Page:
The End of an Era: Holden Center closes at UM Village
LAWRENCEVILLE – After 86 years, a landmark at the United Methodist Village closed its doors.
The United Methodist Village Board of Directors and administration announced the closing of Holden Center, the oldest section of the Lawrenceville campus in late January.
Officials at the Village noted that changes in long-term care led to the closure. “As the government has become increasingly involved in the regulation of long-term care, more and more changes have been forced upon the industry,” the Village noted in a press release. “After a small fire in 2004, residents were moved off the third floor while the residents on the remaining floors stayed. In 2005, because of added government mandates, it was clear the remaining residents would also no longer be able to stay. Holden Center was then assigned to be used for administrative offices and storage.”
They also noted that continued cuts in Medicare and Medicaid reimbursements and increased costs of operating the 86-year-old facility made the closure necessary. “The needs of the residents which has been the top priority of the Village” was placed above all else.
For resident 98-year-old resident Rosemary Hague, the Holden Center is full of memories. Hague moved into the Village in 1999, but her mother-in-law, Flossie Hague came to the Village 22 years earlier. “People moved in and enjoyed life,” Hague said. “I can recall residents making pottery and other craft items and there was a great deal of activity.”
Hague and her husband, Rev. Virgil Hague, who served as Director of Development, were mission representatives for McCurdy School from 1970 to 1982. McCurdy, along with Red Bird Mission, were two missions of the former Evangelical United Brethren Church, that became United Methodist missions following the 1968 merger with the Methodist Church.
Approaching her 99th birthday in April, Hague still played piano for worship in the Nettleton Chapel, named in memory of former UMV administrator James Nettleton, who was killed in an automobile accident in 1986.
“I played the good old hymns,” she said. “I didn’t try the classical stuff.”
A Service of Thanksgiving and Leave Taking was held in January at the Nettleton Chapel with Rev. Cynthia Jones, Kaskaskia River District Superintendent, officiating. Several items have been given to area United Methodist congregations while others will be brought to a new worship space within the new buildings of the Village.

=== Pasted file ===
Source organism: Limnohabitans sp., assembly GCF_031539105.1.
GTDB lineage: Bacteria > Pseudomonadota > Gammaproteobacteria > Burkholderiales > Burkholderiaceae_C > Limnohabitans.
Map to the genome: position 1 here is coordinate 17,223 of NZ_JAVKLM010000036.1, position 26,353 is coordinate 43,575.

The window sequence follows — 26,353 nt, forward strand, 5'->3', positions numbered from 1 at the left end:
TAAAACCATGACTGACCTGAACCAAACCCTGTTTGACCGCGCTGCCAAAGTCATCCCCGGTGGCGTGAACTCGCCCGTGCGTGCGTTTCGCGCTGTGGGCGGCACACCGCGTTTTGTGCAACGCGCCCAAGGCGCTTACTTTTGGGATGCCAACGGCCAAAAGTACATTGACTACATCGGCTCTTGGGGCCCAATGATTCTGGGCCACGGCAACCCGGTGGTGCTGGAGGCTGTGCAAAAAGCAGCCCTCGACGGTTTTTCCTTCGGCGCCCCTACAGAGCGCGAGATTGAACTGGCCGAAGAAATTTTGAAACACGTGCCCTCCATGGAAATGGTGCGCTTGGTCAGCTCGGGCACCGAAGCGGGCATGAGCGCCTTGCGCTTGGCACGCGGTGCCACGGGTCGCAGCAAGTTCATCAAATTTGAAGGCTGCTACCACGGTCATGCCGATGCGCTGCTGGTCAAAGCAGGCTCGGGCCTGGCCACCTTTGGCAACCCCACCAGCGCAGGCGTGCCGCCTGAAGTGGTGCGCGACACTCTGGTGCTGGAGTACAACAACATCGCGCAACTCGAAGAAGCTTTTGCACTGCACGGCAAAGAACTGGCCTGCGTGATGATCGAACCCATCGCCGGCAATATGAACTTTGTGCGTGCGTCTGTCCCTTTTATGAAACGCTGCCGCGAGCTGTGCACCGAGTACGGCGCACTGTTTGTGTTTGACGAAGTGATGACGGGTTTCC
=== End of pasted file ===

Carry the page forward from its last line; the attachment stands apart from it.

The United Methodist Village began in 1908 as the Old Folks Home in Smithboro. In 1915, the building housing the facility burned and residents were moved to rented quarters at Greenville, and then Litchfield and Lebanon.
In 1918, a home in St. Francisville served as the new facility for eight years prior to the building of a three-story building located on a five acres donated by the Lawrenceville Chamber of Commerce.
Meeting in Special Session at Lawrenceville M.E. Church on May 25, 1926, the former Southern Illinois Annual Conference voted unanimously to borrow to empower the conference trustees to borrow $70,000 for “the use of the Old Folks’ Home at Lawrenceville and to secure the same by placing a bond issue” against the donated five acres. The special session also approved that the Old Folks Home trustees were empowered to sell off the St. Francisville property and property held in Clark County to be used for Old Folks Home in Lawrenceville.
In 1953, wings were added to the three-story building and the building became known as the Holden Center.
Because of the pressing need for nursing care, Wesley Center was built in 1967, and Dycus Center in 1974. A 28-bed Alzheimer Unit was completed in 1990. In 1991, the Village Playhouse was opened to assist employees and the community with daycare needs.
In order to meet the demand for independent living, the Village has built or acquired a number of apartments, cottages and houses called Southern Meadows. In 1994, the Village added McKiou Center (now called Southern Meadows Estates), an independent living apartment complex.
The United Methodist Village purchased the Lawrenceville Manor, 2101 James Street, Lawrenceville, Illinois on March 1, 2004 and changed the name to The United Methodist Village North Campus in 2006. The North Campus is a 98 bed Skilled Nursing Facility.
In the early part of 2009, the North Campus added a chapel onto its south side so its residents would be able to attend services.
In 2011, the Village began converting a wing at its main campus to accommodate residents with memory loss, dementia and Alzheimer’s.